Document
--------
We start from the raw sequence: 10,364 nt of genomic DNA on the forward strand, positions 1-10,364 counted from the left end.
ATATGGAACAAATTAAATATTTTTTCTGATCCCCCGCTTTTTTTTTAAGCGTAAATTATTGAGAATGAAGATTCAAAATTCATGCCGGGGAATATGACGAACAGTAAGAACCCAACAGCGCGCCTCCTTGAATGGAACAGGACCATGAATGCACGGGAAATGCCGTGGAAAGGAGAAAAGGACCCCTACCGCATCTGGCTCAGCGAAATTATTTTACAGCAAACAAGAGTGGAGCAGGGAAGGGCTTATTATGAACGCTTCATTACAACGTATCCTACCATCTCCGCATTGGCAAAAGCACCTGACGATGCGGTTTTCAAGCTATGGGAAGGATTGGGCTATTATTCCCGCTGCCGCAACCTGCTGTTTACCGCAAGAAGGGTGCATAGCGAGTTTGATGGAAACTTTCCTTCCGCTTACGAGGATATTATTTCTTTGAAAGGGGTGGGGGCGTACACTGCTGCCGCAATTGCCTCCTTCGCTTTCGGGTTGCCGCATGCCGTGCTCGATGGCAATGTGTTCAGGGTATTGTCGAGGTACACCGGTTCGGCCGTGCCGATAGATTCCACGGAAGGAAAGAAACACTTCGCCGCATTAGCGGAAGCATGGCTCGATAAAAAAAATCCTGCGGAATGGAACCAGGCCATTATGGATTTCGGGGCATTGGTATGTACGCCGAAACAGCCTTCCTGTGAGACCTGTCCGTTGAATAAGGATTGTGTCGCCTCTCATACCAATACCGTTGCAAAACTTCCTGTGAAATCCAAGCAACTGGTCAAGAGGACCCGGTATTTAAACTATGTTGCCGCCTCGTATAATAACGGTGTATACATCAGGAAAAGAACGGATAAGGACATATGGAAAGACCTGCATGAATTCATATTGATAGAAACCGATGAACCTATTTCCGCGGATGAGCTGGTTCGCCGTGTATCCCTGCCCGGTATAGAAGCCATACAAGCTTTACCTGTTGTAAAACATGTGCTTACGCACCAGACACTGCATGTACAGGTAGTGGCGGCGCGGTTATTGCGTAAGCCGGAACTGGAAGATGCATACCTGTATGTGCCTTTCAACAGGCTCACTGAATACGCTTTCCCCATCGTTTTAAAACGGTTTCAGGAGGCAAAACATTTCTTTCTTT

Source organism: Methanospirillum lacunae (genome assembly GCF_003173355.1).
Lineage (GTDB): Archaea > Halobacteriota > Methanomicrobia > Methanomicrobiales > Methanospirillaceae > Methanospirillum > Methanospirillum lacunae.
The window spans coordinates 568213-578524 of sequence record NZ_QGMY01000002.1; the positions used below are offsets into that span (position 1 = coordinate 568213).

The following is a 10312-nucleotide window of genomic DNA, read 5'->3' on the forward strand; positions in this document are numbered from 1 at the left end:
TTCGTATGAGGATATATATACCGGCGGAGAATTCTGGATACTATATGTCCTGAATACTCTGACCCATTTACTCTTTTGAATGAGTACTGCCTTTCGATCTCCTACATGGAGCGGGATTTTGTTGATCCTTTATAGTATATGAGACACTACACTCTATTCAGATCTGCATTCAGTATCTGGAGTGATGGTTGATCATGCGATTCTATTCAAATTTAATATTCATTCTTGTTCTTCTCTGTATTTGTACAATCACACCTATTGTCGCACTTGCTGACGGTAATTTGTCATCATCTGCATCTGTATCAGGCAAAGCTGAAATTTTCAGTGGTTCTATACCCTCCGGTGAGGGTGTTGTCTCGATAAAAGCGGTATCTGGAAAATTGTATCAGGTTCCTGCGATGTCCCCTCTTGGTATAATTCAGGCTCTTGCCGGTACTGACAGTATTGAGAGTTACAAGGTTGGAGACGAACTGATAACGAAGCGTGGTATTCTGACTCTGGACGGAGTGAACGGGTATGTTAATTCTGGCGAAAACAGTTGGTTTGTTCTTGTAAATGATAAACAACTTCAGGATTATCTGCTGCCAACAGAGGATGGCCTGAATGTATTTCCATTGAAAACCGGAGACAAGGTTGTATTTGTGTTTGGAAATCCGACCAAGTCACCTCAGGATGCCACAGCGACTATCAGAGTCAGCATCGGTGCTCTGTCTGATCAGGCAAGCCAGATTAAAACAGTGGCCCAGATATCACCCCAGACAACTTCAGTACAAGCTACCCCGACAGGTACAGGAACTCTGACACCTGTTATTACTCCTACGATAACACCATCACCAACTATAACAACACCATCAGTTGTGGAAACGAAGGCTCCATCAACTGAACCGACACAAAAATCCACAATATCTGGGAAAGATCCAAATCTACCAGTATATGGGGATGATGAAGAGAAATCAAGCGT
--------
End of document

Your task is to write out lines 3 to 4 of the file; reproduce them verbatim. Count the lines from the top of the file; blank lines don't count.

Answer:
Source organism: Methanospirillum lacunae (genome assembly GCF_003173355.1).
Lineage (GTDB): Archaea > Halobacteriota > Methanomicrobia > Methanomicrobiales > Methanospirillaceae > Methanospirillum > Methanospirillum lacunae.